By contrast, Armenia is the second best performer, after Moldova or Georgia, on many aspects of Approximation. These include quality of public administration and sector transition to a market economy. Armenia also demonstrates the same level of “Sectoral Approximation” as Moldova, outperforming other countries. It is especially advanced and the best performer where approximation in the energy sector is concerned. For instance, Armenia just recently became observer in the Energy Community, yet Ukraine and Moldova, which are full-fledged members of the Energy Community, lag behind on Energy Approximation. Armenia is also the best performer where approximation in the transport sector is concerned and in its domestic policies on education, culture, youth, information society, media, and audio-visual use. This is despite the fact that Armenia has the lowest scores on both energy and transport where Linkage is concerned. In short, despite geographical distance from the EU and less advanced links with it, Armenia is serious about domestic performance.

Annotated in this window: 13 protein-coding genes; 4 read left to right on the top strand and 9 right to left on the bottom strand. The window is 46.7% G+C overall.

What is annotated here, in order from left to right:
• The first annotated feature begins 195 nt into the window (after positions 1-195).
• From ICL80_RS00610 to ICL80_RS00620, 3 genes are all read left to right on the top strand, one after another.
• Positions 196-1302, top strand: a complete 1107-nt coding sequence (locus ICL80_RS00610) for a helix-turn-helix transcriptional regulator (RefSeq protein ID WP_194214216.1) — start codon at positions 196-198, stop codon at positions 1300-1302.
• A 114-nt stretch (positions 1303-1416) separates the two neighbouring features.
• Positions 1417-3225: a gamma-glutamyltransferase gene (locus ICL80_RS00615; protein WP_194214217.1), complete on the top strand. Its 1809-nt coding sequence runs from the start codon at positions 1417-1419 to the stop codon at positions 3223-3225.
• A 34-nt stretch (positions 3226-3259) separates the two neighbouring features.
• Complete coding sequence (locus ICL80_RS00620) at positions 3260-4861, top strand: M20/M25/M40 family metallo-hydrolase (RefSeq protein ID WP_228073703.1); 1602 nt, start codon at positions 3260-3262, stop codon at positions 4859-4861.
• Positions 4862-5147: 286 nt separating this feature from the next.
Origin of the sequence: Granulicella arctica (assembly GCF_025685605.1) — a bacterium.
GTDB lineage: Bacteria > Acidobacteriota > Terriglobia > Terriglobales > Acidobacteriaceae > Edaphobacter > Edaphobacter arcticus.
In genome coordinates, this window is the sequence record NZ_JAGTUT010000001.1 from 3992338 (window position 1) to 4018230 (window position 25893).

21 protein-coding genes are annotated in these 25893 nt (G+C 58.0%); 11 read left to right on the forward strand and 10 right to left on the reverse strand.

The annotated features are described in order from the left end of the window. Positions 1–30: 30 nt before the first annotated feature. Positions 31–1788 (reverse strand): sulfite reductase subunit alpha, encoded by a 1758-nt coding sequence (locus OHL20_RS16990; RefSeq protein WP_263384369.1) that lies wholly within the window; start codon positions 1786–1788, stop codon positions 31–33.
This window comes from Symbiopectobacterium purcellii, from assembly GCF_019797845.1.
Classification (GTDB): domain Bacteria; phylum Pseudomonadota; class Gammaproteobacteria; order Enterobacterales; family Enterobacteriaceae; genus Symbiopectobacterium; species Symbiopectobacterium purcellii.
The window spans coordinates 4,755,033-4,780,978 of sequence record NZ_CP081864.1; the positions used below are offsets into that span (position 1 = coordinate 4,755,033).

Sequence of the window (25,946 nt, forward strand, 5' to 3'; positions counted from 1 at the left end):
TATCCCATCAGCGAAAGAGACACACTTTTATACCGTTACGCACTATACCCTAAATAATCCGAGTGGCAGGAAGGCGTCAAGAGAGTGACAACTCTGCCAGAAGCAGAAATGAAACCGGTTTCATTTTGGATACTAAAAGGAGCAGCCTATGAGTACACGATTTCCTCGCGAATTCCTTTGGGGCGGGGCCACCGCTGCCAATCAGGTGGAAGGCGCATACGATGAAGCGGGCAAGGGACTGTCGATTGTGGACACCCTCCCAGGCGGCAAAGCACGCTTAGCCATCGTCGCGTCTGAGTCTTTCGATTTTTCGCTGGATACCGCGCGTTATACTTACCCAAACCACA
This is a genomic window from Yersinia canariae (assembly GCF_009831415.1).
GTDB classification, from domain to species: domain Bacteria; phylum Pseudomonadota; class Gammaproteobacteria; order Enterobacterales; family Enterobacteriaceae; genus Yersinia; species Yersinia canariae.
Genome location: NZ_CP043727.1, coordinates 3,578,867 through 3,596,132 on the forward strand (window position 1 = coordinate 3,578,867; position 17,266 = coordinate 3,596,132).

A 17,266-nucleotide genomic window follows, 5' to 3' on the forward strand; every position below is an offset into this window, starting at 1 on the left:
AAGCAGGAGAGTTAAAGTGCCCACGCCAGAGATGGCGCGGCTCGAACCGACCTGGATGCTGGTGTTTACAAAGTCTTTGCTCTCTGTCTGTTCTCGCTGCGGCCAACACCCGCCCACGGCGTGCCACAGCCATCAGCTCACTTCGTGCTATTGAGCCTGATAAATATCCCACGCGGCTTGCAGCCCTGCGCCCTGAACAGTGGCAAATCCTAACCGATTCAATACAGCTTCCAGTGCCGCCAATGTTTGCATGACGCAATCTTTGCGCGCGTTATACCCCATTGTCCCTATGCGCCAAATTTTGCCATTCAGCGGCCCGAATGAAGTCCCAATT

Azerbaijan shows relatively good results where approximation in the transport sector is concerned and in its domestic policies on education, culture, youth, information society, media, and audio-visual use. Elsewhere, it is behind in many areas and outperforms only Belarus.
Belarus, although far behind other countries in most spheres, offers some surprises as well. For instance, it enjoys the most intensive trade in services with the EU.
Notably, the 2012 Index is based on a more elaborate set of questions than the 2011 Index was. The 2011 Index was based on nearly 400 questions, while this year’s Index is based on 695 questions. In contrast to the previous Index, the structure of each of the three dimensions is different. For instance, we introduced “Sectoral Cooperation” section in Linkage and “Sectoral Approximation” section in Approximation to give less weight to each individual sector.
We introduced a new section called “Deep and Sustainable Democracy” to the Approximation dimension, which offers a more comprehensive approach to democracy as suggested by the EU. Moreover, it helps to arrive at an accumulative democracy score for each country. The “Deep and Sustainable Democracy” section now includes issues covered previously by sections called “Democracy”, “Rule of Law”, “Governance Quality”. But it also includes new sub-sections, such as “Equal opportunities and non-discrimination” and “Democratic control over security”, which were not covered in the previous Index.
More info: http://www.eap-index.eu/node/111